Note: I’m going to get political here. As Kevin says in his podcast posts, don’t say you weren’t warned.
I suppose we shouldn’t be surprised by an ineffectual tantrum from the Commissioner after his pathetic, money-grubbing minions were called out by the Mets after they were banned from wearing caps honoring first-responders on the ten-year anniversary of 9/11.
Why would Jim Crane resist moving to the AL West, and should he?
The certification of Jim Crane’s bid to buy the Houston Astros has now gone on longer than the Vietnam War, albeit with fewer casualties, and seems to have just as much hope of wrapping up early. Yesterday, a Houston Fox outlet reported why: the commissioner is waiting on Crane to commit to moving the 49-year-old franchise to the American League West.
If the move is a potential deal-breaker for the commissioner (the article perplexingly suggests both that it is and it isn’t), you would think Crane would give the nod—better to have a baseball team in the AL West than to not have one at all. That said, moving the Astros to the American League has implications for the franchise’s value in terms of how much it will cost to put a representative team on the field, and we’re talking about more than the salary of a competent designated hitter.
Certainly the expectations are higher. Since 1996, the first full season under the three-division alignment, it has taken an average of 95 wins to earn the division title. The division has also seen five 100-game winners. The NL Central required an average of 93 wins and has had just three 100-game winners, and the requirement has been dropping—the average for the last five seasons (2006-2010) is just 89 with only one team, the 2008 Cubs, winning more than 91 games.
How unusual is it to make the playoffs with a light-hitting outfield like that of the Braves, and have they taken the right steps to fix it?
The day the Braves reacquired outfielder Matt Diaz, pitcher Derek Lowe out-homered Atlanta’s outfielders 1-0. This was not at all a shocking development. Braves outfielders have been, as a group, among the worst in baseball this season.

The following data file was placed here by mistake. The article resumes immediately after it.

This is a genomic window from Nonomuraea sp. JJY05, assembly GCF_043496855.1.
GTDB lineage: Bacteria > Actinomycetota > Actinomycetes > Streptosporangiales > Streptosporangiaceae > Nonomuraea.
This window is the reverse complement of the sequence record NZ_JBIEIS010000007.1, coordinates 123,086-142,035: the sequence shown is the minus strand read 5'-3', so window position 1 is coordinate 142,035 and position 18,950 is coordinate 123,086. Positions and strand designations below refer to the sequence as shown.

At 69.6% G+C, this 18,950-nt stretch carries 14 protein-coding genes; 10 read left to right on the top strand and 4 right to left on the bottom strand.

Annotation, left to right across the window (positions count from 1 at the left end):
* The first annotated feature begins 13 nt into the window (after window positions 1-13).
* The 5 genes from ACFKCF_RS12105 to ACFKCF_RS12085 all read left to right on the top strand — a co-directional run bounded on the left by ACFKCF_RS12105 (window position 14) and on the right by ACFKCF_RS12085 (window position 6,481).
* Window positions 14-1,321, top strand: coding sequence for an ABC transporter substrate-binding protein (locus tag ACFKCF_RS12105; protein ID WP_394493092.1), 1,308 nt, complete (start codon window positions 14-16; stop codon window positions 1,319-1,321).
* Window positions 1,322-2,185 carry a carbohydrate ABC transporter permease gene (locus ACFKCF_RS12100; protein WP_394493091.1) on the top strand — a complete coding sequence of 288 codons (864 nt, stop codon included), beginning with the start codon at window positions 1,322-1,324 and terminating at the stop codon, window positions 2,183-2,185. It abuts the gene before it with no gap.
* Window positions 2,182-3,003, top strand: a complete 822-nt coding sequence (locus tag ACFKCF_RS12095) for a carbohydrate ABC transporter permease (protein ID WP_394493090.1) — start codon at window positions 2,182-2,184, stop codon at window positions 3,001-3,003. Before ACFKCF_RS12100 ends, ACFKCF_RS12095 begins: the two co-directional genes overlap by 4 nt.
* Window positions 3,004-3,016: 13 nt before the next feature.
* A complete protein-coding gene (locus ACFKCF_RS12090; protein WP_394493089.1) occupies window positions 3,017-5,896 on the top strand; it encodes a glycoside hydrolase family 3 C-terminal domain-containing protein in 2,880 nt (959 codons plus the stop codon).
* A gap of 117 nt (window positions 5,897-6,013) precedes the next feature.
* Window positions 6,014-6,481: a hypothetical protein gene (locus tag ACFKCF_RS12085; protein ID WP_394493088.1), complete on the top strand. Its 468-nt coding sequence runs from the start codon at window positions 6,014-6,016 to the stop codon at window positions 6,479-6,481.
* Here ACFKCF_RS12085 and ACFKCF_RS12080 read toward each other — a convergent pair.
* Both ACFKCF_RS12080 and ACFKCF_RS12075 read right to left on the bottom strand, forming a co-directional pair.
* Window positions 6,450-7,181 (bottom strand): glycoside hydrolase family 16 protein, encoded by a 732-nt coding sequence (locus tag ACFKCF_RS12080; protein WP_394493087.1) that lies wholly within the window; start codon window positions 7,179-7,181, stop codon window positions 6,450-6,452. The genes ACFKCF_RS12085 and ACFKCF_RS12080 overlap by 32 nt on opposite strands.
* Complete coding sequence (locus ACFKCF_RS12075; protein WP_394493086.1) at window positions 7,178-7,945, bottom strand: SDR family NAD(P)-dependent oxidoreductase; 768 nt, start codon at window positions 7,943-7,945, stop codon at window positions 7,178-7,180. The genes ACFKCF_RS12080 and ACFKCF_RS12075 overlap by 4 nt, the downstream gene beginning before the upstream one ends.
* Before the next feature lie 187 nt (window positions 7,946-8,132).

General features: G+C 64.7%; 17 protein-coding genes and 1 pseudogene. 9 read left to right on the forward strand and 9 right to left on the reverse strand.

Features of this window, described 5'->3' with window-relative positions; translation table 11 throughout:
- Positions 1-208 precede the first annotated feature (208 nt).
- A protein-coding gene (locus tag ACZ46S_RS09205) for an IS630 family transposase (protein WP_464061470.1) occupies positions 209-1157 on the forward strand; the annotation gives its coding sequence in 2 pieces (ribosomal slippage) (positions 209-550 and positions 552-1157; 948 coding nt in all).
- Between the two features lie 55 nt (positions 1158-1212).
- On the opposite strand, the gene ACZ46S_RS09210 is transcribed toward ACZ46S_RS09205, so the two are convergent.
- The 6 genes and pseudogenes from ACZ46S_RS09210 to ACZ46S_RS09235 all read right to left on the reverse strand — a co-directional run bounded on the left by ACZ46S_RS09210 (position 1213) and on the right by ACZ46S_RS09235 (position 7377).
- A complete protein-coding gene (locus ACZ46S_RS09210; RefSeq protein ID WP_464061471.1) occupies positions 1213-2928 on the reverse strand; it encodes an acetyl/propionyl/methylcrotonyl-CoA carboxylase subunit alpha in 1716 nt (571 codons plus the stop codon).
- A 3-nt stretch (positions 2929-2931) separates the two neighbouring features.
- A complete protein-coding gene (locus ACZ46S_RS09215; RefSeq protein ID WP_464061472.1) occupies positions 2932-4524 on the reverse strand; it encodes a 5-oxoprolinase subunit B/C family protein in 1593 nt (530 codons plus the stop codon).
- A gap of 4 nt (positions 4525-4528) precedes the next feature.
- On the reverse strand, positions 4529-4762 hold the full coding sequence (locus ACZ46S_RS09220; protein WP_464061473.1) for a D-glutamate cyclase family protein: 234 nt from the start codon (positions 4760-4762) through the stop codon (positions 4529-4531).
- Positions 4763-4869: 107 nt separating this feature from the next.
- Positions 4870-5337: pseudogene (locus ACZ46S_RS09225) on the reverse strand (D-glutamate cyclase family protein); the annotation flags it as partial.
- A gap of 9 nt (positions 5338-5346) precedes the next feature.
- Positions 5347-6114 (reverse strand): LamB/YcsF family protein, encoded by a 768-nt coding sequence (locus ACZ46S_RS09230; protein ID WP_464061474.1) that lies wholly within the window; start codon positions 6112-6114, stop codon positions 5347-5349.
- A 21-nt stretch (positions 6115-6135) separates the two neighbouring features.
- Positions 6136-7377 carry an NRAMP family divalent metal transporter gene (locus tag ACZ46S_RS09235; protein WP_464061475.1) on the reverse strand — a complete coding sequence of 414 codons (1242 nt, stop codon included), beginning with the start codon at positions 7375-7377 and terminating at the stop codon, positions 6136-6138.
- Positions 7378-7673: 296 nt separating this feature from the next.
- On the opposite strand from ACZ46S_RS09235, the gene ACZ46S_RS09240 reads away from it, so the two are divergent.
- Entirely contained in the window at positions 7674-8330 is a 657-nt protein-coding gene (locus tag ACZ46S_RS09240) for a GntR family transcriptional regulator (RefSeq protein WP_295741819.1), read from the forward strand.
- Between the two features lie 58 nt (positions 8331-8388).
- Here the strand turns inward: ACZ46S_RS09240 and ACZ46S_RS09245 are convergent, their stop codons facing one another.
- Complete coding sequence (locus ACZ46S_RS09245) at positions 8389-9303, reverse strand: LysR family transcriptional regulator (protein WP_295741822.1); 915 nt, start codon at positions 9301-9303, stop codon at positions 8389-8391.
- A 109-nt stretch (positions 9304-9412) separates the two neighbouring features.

Diaz, who hit .305/.353/.461 in five seasons with the Braves after being dismissed by the Rays and Royals organizations, has looked totally lost this year, hitting just .259/.303/.324 with no home runs in 100 games with the Pirates. A .335/.372/.538 hitter against southpaws with Atlanta, he has hit a mild .295/.342/.362 against them this season. League-wide, right-handed batters are slugging .406 against lefties, and have a .332 on-base percentage.
That association with the Pirates could cause any veteran to experience something resembling chronic fatigue syndrome can be taken for granted, but reeling in Diaz for the stretch drive must qualify as a desperation move; the outfielder has always been a defensive millstone, and when you have a 33-year-old bat-only player who only qualifies as offensive in the sense that the number of outs he has made causes the discerning observer to pinch his nose, he can hardly be called an upgrade—unless, that is, you’re talking about the marvel that is the Braves’ outfield.
Fielding problems have undone the Showalter renaissance of 2010.
Despite their recent strong play (a six-game winning streak ended on Sunday), the Orioles have at times this season flirted with losing 100 games, an ignominy they have somehow avoided since 1988 despite their 14 consecutive losing seasons. It was not supposed to be this way. Last season’s abrupt turnaround from a 32-73 record under Dave Trembley and Juan Samuel to 34-23 under Buck Showalter seemed to indicate a newfound competence, one that was supposed to be further improved this year by a young starting staff that would a year older, a year better, and augmented by top pitching prospect Zach Britton, Baseball Prospectus’s #17 prospect coming into the season.
A team doesn’t get to lose 95 to 100 games without all phases of the operation disappointing. Orioles batters have excelled in one area, hitting home runs, but have done so at the expense of putting runners on base. Orioles batters have the fourth-highest home run total in the American League, but are last in walks drawn. Despite a league-average .257 batting average, their inability to reach base means that they rank only 10th in on-base percentage. Put it all together and you have a team that ranks ninth in runs per game, and one that struggles to score if it doesn’t hit the ball out of the ballpark. The Orioles lead all of baseball in one category, the so-called “Guillen Number,” the percentage of team runs that come as a result of its homers. The Orioles actually outrank the Yankees at this, with 43 percent. In their case, it is not a good thing.